Mar. 3 – Apr. 19, 2018
Opening Reception on Saturday, Mar. 3 4:30-7:30 pm
Artist Talk on Tuesday, Mar. 6 11:00 am-12:30 pm
Originating in Buddhism, the Japanese term mujō means impermanence or transience. The term describes the condition of experience and existence which is continually subject to change. Mujō represents the traditional Japanese mores of the interaction of life and nature, contributing to the aesthetics of the concept of impermanence and enlightenment.
In her current series of work, Rio Suzuki explores the idea of finding surprising beauty in unstable and imperfect conditions. Her process of using acrylic paint and water is largely improvisational and relies on chance, thereby offering unexpected and surprising results. As a result of this free flow and spontaneous execution that displays a frozen moment of emerging fascination, Suzuki’s paintings create balance between random disorder and structure, as well as harmony that co-exists in nature.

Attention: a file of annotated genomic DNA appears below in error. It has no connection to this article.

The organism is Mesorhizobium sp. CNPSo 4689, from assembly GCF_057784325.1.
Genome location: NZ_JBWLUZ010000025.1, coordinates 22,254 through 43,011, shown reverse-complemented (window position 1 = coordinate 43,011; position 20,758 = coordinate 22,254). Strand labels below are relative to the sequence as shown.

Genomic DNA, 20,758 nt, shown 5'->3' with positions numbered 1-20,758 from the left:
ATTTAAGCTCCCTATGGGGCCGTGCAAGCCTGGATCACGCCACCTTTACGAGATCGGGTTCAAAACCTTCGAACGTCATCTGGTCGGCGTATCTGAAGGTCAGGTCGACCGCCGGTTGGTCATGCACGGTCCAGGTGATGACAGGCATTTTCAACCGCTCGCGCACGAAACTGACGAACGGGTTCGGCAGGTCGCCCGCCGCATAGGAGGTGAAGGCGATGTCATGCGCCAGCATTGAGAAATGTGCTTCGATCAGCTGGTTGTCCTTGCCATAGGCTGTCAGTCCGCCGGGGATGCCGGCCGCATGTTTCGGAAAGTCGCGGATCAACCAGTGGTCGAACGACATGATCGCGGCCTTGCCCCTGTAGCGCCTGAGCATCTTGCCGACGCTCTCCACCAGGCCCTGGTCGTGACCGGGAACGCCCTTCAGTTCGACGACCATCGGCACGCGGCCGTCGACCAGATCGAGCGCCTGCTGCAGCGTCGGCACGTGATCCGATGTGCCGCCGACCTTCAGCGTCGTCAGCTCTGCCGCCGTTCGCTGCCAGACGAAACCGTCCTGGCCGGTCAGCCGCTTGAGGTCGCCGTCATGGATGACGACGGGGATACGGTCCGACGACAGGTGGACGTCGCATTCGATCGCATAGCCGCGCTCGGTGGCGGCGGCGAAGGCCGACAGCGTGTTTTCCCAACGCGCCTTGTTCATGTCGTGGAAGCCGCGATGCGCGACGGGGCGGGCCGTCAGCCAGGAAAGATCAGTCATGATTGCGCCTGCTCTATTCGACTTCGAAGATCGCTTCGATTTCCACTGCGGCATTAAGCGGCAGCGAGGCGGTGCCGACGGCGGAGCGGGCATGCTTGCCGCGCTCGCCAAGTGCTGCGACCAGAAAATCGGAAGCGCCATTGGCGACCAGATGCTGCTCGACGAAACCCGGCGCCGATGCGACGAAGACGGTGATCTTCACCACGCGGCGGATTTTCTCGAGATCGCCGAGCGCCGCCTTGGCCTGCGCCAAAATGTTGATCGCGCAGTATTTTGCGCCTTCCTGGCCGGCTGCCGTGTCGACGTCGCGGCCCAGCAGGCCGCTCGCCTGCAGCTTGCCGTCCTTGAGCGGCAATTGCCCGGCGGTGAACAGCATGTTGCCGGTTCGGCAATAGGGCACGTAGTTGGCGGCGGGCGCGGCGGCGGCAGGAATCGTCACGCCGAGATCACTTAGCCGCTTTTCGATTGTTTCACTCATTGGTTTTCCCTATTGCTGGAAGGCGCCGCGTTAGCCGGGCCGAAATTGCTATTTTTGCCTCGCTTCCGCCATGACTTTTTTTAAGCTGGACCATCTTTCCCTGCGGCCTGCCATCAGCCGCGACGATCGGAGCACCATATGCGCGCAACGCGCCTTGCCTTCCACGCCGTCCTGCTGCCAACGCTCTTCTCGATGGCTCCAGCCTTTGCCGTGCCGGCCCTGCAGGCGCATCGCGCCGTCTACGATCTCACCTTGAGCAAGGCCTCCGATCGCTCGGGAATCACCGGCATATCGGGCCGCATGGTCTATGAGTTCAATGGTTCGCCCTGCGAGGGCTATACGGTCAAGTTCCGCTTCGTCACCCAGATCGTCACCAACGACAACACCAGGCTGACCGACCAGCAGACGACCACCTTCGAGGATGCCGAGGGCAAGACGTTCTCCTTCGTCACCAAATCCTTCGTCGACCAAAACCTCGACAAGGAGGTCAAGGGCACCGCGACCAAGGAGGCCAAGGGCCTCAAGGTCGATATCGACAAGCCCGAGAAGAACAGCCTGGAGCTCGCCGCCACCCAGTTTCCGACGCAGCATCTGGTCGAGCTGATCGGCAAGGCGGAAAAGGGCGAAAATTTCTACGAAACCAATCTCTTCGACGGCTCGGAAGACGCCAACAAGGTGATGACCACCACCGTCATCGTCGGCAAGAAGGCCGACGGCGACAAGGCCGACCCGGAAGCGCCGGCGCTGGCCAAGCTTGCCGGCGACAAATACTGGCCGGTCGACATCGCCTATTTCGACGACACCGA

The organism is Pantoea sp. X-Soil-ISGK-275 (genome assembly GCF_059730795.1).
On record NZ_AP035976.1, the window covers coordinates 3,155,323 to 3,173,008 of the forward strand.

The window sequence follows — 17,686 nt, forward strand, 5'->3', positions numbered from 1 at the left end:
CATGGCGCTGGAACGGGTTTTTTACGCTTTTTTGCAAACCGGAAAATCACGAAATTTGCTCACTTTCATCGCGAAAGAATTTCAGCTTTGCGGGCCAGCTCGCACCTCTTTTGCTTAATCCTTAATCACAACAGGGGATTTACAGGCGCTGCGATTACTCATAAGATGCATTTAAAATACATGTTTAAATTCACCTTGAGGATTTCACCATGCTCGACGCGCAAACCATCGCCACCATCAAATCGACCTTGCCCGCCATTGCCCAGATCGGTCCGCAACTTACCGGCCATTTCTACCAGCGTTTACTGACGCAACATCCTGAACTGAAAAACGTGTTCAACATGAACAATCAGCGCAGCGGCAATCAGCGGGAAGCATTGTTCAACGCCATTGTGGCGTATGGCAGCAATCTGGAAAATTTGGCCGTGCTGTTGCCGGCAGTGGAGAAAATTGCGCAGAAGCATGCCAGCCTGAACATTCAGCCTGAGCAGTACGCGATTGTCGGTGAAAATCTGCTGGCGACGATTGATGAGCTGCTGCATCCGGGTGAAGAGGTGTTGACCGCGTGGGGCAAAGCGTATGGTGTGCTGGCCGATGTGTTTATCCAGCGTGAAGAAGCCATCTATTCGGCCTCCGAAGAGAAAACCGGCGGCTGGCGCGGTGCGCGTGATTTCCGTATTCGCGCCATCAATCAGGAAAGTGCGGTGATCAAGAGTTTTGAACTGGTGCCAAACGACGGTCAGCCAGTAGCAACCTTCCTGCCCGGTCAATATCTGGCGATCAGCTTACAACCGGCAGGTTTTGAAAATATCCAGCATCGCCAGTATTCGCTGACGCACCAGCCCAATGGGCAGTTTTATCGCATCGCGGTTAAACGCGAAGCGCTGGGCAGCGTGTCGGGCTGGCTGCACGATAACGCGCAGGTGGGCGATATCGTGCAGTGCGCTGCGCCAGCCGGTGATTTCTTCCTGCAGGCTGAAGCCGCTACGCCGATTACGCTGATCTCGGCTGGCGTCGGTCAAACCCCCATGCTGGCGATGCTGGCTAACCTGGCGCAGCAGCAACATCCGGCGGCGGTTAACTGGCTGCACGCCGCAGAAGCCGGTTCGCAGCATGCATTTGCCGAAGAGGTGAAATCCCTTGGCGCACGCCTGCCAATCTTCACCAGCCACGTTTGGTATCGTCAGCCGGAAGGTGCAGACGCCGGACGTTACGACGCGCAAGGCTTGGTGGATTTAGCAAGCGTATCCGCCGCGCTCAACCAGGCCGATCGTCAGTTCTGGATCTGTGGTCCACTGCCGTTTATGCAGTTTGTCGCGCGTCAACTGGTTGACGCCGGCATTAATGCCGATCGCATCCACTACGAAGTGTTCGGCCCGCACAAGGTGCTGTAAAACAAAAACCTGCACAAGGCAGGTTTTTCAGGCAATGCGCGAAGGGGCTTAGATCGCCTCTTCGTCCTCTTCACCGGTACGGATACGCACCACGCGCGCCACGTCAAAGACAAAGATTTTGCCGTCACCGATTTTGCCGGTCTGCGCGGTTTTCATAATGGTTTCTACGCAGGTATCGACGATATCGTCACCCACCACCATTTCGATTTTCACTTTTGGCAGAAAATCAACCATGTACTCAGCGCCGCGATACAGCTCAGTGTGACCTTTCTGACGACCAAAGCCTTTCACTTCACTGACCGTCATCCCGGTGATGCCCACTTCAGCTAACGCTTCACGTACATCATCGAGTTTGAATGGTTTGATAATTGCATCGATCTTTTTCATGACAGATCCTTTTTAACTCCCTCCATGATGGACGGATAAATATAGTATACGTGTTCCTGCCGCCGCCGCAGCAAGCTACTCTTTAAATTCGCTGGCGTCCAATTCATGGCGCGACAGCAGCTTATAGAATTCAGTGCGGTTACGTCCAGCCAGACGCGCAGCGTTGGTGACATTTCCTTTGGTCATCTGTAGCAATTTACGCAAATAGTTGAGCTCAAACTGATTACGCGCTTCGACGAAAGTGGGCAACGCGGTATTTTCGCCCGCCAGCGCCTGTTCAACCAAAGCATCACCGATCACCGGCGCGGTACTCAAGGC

Yumiko Glover’s recent work is the reflection of the transience of life, the unexpected transience or impermanence of the material world. Moreover, of life and death. Such an aesthetic of this type of sensibility represents a state of mind to appreciate the ephemeral. Although it only lasts for a short period, its preciousness should not be forgotten. As the descendent of both victims and survivors of the atomic bomb attack on Hiroshima, by combining and assembling multimedia materials, Glover is representing the preciousness of those lives that existed during past, present and future wars.
(img: Yumiko Glover: Evanescence 08.06, 2018. Wood and Kimono Fabric. 48″ x 55″ x 7″)